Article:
|dc.description.abstract||In his Morte Darthur, Sir Thomas Malory portrays Arthur, not as the strong, fully just king of later portrayals, but as a weaker monarch more in keeping with those of fifteenth-century England. Arthur begins well by establishing his Pentecostal Oath, which provides strict behavioral guidelines for the knights on whom he must rely to establish justice in his kingdom. He also has at his disposal legal custom and the patronage system, both of which can provide strong levels of control. However, Malory’s Arthur makes inconsistent use of the tools of governing. Though he at times punishes the violators of his laws, he as often condones improper and even criminal behavior. Likewise, the knights of the Round Table too often place their own desires above their responsibility to establish justice in Logres. As a result, the fall of the kingdom can be attributed to the failure of justice in the realm.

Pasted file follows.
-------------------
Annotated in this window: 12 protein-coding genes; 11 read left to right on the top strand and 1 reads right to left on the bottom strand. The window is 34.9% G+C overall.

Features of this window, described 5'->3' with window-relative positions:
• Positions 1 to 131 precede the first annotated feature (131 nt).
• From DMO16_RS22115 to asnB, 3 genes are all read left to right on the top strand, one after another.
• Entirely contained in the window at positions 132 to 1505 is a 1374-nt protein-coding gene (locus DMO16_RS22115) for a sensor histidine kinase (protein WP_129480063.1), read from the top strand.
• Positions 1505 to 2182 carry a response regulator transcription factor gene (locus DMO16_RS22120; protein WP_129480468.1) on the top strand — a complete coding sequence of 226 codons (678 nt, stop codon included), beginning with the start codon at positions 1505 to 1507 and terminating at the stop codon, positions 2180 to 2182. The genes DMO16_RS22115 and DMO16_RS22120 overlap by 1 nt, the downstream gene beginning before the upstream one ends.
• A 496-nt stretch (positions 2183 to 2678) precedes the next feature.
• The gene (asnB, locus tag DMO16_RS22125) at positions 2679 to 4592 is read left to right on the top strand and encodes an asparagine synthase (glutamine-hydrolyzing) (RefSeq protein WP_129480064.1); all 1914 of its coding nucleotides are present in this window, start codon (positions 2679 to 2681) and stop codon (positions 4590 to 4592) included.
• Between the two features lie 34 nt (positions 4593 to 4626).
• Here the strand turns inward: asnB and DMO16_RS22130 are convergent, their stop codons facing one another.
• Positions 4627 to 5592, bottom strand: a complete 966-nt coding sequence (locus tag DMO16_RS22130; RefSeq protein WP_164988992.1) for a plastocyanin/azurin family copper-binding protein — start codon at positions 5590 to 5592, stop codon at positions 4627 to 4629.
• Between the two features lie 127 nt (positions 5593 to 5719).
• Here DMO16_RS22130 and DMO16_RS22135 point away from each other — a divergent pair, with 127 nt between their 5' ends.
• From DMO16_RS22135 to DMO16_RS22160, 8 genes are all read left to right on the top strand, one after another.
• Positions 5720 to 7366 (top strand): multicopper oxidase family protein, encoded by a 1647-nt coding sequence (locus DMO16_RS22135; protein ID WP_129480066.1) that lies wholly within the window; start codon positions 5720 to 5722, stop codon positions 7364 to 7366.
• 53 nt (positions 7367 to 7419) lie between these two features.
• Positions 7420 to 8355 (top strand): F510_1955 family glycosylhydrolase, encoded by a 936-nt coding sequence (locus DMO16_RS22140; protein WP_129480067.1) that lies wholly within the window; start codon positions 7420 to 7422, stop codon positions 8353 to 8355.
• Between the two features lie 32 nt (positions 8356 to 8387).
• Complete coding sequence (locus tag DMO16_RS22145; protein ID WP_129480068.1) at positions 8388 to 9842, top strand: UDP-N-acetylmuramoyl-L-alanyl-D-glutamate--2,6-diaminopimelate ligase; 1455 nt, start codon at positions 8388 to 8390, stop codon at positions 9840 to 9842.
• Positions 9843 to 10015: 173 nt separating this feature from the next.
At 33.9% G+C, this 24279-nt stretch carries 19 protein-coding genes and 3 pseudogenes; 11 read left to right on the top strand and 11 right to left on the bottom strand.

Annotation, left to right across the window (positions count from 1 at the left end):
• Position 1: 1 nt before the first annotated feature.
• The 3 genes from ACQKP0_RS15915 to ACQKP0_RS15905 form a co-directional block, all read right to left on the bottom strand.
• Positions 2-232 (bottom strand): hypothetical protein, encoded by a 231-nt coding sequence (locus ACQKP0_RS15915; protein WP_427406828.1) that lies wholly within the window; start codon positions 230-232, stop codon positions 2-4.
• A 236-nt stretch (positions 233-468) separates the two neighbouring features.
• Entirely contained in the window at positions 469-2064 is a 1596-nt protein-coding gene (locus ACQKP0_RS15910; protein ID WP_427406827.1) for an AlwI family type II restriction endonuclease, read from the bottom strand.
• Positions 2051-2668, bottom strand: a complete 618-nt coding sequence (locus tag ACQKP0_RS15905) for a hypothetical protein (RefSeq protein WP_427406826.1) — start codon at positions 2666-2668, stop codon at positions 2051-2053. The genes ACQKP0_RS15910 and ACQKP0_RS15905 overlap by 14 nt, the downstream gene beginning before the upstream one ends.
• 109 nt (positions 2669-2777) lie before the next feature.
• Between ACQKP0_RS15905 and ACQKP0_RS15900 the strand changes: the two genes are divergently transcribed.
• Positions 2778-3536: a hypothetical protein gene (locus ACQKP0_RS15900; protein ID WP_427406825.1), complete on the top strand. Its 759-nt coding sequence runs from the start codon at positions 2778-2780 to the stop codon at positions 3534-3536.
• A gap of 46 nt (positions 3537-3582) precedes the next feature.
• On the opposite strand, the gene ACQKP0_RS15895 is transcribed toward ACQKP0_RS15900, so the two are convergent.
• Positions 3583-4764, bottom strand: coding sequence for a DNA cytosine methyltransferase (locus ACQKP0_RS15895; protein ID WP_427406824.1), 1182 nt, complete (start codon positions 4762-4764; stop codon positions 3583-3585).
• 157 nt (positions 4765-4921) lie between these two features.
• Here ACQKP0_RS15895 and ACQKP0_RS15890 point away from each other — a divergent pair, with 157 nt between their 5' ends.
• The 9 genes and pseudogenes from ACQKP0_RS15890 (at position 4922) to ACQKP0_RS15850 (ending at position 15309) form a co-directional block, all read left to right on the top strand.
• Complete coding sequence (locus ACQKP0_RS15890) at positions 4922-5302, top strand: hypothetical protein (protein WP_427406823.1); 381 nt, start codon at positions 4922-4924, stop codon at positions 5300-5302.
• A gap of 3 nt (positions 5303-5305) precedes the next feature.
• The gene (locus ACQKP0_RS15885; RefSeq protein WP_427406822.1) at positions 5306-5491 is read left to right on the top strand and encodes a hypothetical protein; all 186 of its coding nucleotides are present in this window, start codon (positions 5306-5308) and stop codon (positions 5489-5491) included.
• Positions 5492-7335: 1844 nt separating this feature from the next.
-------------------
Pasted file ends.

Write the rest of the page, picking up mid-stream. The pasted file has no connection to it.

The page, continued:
Though this study engages in much close reading of Malory’s text, such reading alone is not sufficient for informed judgments regarding the relative effectiveness of the justice of Malory’s Arthurian realm. Therefore, the study is grounded in considerations of justice stemming from the medieval English judicial system. Political theories of justice drawn both from works in the speculum principis tradition and from chivalric manuals provide additional historical context. Comparison of the episodes Malory represents in his text with historical theory and practice implies that Malory’s Arthur is not an ideal king, nor is his Logres an ideal kingdom. Malory instead represents both the strengths and weaknesses of Arthur and his knights, confirming and at the same time criticizing the behavior of his characters. In the end, though, it is the flaws inherent in Arthur’s justice that destroy both him and his kingdom.||en